It’s been nearly two months since Mike Malone and the Denver Nuggets won their first NBA Championship in franchise history.
A 4-1 conquering of the Miami Heat gave the franchise their much-needed ammunition to silence a disrespectful national perspective generated by several national sports analysts (Nick Wright of FS1 and many folks at ESPN) blatantly showing bias towards other teams (notably the Lakers).
Now that the party is over and free agency has come and gone at least the big wave, the Nuggets look like a much different group that stood on their home court and celebrated with their fans. One of the more notable losses is Bruce Brown.
Don’t get it wrong, Brown’s departure to the Indiana Pacers is a massive blow, but the idea that all of a sudden, the Nuggets will take a massive step back and open the door for the rest of the West to burst through the window and dominate is ridiculous.
The Denver Nuggets may have lost pieces like Bruce Brown, but it doesn’t automatically mean that they won’t be a contender next season.
The Athletic highlighted rather eloquently why despite losing Brown, the rotation should not feel as shaken up as made out to be. Losing Brown would be inevitable, but it wasn’t seen as the end all be all.
"In Denver’s head, the Nuggets knew they were likely to lose Brown. Because of the lack of Bird rights, Brown played himself out of Denver’s financial market. A team was almost certainly going to offer Brown its full midlevel exception, and as it turned out, the Pacers offered more than that. Indiana’s also offering a starting role, and that’s something Brown hasn’t had in his career.So, the Nuggets knew in their heads that what turned out on Friday night was what it was always going to be. It’s one of the reasons Booth traded into the NBA Draft, got himself three picks and used the three on two wings and a point guard. It’s one of the reasons the Nuggets are high on Peyton Watson and bullish on his ability to move into Malone’s rotation. The Nuggets know they have to give themselves as many bites at the apple by replacing what Brown provided nightly.But, in its heart, Denver hoped the championship experience, the power of the culture and the desire to run it back with the same team, would sway Brown to stay in the fold. There wasn’t much they could do about the constraints of the contract they could offer."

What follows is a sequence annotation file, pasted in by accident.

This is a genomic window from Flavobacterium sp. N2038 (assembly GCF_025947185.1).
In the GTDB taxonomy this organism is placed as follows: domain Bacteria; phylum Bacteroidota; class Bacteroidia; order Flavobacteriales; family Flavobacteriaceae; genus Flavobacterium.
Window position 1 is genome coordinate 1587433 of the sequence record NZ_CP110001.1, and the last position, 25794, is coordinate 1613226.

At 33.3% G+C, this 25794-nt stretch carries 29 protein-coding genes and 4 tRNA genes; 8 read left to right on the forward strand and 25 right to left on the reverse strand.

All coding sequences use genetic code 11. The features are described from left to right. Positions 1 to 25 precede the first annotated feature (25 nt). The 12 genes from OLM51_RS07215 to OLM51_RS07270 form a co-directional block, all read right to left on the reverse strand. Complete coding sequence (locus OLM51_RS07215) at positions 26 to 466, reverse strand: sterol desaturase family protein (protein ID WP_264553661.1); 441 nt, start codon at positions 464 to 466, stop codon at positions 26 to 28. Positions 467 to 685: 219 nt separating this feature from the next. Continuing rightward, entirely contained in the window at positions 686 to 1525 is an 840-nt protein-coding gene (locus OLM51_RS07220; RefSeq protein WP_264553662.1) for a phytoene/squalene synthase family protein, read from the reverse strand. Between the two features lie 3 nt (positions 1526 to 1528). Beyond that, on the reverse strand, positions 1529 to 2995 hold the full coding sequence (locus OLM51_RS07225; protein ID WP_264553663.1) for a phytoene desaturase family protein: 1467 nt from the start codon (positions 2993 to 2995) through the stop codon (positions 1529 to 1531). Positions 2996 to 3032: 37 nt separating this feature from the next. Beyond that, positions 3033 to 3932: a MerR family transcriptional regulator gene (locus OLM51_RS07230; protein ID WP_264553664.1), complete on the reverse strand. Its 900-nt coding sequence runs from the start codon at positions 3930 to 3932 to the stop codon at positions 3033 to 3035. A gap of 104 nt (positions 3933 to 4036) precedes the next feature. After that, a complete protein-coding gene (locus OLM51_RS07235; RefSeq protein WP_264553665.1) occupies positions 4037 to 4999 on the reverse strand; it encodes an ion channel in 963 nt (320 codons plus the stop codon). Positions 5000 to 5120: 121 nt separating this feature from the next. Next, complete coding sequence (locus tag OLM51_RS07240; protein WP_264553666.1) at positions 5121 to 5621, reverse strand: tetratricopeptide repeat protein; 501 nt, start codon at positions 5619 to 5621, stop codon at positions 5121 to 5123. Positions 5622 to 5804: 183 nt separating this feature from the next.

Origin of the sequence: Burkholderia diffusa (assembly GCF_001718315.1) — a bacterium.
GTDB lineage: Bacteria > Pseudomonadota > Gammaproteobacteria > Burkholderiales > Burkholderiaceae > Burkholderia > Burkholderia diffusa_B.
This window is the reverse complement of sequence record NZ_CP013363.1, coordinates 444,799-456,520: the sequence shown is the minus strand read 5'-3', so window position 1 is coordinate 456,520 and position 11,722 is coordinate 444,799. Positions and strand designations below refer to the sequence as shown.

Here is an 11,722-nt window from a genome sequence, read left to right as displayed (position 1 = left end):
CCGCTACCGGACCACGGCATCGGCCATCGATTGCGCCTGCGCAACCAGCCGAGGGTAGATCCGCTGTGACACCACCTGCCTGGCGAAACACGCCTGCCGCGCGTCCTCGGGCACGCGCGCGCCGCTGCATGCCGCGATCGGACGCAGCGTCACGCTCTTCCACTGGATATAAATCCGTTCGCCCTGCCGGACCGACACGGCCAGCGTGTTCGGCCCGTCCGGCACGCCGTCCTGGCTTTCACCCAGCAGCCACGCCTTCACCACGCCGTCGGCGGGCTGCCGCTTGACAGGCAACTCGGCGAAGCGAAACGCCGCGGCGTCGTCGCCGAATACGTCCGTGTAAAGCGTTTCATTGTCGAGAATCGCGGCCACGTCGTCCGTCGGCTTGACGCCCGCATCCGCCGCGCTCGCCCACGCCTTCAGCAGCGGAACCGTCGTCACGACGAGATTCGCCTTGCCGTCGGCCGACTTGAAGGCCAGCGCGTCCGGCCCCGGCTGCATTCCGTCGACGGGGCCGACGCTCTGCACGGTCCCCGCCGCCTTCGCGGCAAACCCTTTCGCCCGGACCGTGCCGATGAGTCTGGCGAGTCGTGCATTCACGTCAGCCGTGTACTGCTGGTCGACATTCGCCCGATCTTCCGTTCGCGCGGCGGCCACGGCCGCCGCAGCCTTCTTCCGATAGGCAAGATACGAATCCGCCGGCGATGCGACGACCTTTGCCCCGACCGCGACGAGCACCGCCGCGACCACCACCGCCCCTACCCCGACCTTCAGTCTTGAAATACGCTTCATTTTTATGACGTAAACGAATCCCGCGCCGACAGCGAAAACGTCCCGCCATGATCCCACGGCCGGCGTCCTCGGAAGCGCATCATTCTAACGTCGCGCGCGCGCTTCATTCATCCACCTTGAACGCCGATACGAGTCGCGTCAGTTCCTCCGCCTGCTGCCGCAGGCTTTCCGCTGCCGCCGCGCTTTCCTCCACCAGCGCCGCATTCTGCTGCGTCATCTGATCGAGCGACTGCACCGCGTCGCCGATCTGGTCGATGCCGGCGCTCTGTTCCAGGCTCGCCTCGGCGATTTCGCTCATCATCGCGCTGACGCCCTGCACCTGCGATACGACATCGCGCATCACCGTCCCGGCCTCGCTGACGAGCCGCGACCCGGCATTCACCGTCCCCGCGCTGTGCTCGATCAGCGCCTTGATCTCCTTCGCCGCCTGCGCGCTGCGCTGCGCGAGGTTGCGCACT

So what happens now? Reggie Jackson steps in? The longtime veteran may not bring the same juice that Brown brought, but at the same time, he is battle tested and can still play. Moreover, this now opens the door for former Kansas Jayhawk superstar Christian Braun.
Braun’s 15 points in Game 3 of the NBA Finals helped Denver take a 2-1 series lead, and though he had only seven in the final game of the series, three rebounds went a long way. Braun will likely get a bigger role now that Brown is in Indiana.
Additionally, the Denver front office got rookie Julian Strawther and veteran Justin Holliday to fill the gaps. Bruce Brown wasn’t the only player who left; Thomas Bryant and Jeff Green also left.
That said, much of the core is still intact, and given the way the Nuggets play basketball, don’t be surprised if they make a valiant defense of their title. They aren’t as flashy and headline-dominated as the Lakers (for obvious reasons), but they can still play at a high level. Don’t count them out, or go ahead and watch yourselves look foolish once again.